And I’m not in their shoes: they may have larger organizational factors to consider that I cannot see. Or, I could be cynical and say they may have their own agenda. In any case, I’m banking on relationship, and loyalty, to count for more than it should.
I can grow through this.
And this time that means starting over, taking a break from leadership, moving on. I can make decisions that make sense to me. At work, I’m leaving my management position and getting my hands dirty again with technical work. (“hands dirty” must be a phrase from the industrial age. The only mess from my keyboard and mouse are chocolate smudges from the snacks I eat while sitting all day). As I announce the change, I have to deflect comments that this move doesn’t make sense, that you want to “go up, not back”, you’ve been here so long, etc. But in the organization of “me”, there are organizational factors they may not be aware of.
Another growth step is to see that most people make decisions as makes sense to them. Layering over religious or organizational causes shouldn’t blind me to this. This is not a judgement, it’s human. The takeaway though, is that I can also make decisions that make sense to me. It’s too common to handover my decisions in trust that others will make their best decision for me.
You may read me as reverting to childhood: thinking only of me, me, me. And my parenting self agrees, wanting my kids to think of others first, to work hard and expect return later, to grow past the adolescent folly that no one knows better than me. All good. But these lessons all defer to other people, without explicitly considering the self as at least one such “people.”
It’s too common to handover my decisions in trust that others will make their best decision for me.
My college-age self would never have guessed that adults don’t already set their own course, but somehow it takes awhile. No matter our age, there are always people older than us, more vocal than us, presenting more surety than us, and we fall in line. And thankfully, this can sustain us for long periods in beneficial ways. But when it comes time to think for ourselves, we have to learn how to speak and seek our own path.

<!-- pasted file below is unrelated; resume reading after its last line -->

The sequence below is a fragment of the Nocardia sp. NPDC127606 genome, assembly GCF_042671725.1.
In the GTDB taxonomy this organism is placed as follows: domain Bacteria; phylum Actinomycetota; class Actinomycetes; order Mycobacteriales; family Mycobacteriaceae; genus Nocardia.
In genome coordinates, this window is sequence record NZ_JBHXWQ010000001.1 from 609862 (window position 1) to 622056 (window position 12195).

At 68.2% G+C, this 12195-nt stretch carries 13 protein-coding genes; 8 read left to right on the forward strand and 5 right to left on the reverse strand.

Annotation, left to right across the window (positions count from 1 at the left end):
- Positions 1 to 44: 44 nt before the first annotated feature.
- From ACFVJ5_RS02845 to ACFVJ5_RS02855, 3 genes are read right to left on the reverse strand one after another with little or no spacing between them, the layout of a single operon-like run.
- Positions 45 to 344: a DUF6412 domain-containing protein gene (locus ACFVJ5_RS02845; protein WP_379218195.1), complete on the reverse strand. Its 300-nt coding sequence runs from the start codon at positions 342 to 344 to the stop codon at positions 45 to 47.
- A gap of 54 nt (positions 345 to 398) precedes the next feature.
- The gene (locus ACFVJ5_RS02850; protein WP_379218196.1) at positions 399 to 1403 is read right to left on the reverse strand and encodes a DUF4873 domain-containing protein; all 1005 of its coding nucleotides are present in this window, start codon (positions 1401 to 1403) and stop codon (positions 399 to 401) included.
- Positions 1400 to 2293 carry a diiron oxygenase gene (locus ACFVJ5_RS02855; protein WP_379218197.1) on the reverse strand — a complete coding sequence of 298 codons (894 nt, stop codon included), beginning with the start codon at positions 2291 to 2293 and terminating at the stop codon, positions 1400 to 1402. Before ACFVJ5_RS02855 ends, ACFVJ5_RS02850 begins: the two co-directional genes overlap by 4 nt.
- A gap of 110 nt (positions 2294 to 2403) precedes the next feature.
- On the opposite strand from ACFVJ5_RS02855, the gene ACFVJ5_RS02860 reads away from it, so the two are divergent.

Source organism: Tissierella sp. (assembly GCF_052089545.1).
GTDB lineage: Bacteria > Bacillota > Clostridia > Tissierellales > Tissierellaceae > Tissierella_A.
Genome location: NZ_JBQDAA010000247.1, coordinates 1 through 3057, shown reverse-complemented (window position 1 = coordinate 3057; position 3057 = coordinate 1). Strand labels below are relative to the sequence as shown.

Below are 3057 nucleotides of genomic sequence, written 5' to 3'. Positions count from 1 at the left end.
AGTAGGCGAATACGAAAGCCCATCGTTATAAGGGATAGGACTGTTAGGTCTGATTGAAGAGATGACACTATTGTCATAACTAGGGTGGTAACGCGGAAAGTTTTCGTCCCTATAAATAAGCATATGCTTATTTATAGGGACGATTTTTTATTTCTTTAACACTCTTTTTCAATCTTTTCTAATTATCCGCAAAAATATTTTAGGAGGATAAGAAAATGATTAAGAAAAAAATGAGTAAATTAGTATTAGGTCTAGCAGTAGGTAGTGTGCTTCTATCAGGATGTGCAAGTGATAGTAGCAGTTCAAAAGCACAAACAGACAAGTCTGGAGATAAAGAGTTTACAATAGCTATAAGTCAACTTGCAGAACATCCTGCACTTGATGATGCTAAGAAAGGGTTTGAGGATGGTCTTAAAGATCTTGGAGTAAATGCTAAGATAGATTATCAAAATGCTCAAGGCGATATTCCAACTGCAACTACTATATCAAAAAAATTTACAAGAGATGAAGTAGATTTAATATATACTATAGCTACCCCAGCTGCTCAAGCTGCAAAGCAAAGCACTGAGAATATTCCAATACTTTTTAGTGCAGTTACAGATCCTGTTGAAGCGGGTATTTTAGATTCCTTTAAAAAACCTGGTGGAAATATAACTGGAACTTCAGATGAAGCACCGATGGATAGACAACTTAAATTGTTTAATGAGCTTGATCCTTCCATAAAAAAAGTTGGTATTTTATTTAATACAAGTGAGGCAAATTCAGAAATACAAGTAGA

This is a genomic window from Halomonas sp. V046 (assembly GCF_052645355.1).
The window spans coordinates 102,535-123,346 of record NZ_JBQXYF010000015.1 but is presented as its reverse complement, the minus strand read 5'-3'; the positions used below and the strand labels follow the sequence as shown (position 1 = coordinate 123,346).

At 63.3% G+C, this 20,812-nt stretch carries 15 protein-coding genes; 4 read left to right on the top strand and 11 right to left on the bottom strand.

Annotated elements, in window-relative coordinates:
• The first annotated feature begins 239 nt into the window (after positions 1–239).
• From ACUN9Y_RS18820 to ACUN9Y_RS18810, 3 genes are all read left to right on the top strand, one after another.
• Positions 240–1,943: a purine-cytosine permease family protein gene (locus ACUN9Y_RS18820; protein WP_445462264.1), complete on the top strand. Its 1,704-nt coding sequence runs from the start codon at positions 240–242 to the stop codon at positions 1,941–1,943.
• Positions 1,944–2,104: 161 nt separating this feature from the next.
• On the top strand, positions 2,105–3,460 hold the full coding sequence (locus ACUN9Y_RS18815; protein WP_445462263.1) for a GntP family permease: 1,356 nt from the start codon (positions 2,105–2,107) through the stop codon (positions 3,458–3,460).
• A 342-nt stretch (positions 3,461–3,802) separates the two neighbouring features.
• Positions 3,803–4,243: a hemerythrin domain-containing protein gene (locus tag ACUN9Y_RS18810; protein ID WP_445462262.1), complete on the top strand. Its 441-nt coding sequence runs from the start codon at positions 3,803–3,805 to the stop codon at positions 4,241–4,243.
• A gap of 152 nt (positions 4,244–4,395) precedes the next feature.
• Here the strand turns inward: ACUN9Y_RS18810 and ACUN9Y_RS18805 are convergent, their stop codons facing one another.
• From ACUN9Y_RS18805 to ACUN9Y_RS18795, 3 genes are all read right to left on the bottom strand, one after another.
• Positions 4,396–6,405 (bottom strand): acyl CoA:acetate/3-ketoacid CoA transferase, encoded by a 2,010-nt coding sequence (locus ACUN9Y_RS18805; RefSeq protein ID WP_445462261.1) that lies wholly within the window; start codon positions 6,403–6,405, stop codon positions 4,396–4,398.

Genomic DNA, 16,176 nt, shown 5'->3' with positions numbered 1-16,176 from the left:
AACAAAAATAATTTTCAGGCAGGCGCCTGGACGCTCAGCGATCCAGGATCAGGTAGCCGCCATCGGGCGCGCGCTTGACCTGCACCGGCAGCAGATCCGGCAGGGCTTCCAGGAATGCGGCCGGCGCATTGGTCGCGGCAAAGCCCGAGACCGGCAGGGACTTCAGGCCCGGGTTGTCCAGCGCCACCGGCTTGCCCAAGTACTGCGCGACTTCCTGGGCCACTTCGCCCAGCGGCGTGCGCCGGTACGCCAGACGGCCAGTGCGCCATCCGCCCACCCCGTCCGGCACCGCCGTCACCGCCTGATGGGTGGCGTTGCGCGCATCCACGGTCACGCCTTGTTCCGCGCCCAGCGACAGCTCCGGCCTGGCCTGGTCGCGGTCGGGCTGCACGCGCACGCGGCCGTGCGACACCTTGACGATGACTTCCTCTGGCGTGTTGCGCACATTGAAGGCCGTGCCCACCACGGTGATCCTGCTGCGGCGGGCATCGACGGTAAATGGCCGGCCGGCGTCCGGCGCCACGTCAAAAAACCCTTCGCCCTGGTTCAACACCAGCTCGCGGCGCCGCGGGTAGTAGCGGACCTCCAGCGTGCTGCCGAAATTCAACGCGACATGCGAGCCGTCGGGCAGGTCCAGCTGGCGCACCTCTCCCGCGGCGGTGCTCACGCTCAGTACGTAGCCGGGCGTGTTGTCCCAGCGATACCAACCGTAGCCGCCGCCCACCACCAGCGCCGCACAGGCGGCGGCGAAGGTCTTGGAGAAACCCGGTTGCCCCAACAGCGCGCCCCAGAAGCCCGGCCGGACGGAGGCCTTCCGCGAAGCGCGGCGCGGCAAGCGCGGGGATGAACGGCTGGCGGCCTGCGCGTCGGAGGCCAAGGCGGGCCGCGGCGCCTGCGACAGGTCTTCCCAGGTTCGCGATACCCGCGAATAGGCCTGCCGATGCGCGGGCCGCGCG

Here’s a pop quiz for to look out for: am I feeling resentful toward someone? It’s probably time to consider where my relationship is asymmetrical. What is it that I am silently expecting of them, that I’ve been working for and not being repaid? And did we agree on that exchange? Could we yet agree by discussing it? Or is it so entrenched in our relationship that taking a break would be the best hope to finding health?
I am feeling settled and standing a little straighter by making a few changes. If I don’t keep growing in this, I’ll likely walk into a similar asymmetrical relationship with someone new. Nonetheless, the air feels fresher, the way a newly licensed teenager rolls down the windows and enjoys the school drive so much more than yesterday’s carpool. The road may go in about the same direction, but there is no joy like choosing the music and taking the wheel.
♦ weekendswell ♦
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You might also like my post about a famous people pleaser whose younger brother was known as the prodigal son: ” If we are pleasers, the thrill of achieving the patch on our shirt isn’t slowed down by asking if the patch is worth receiving. “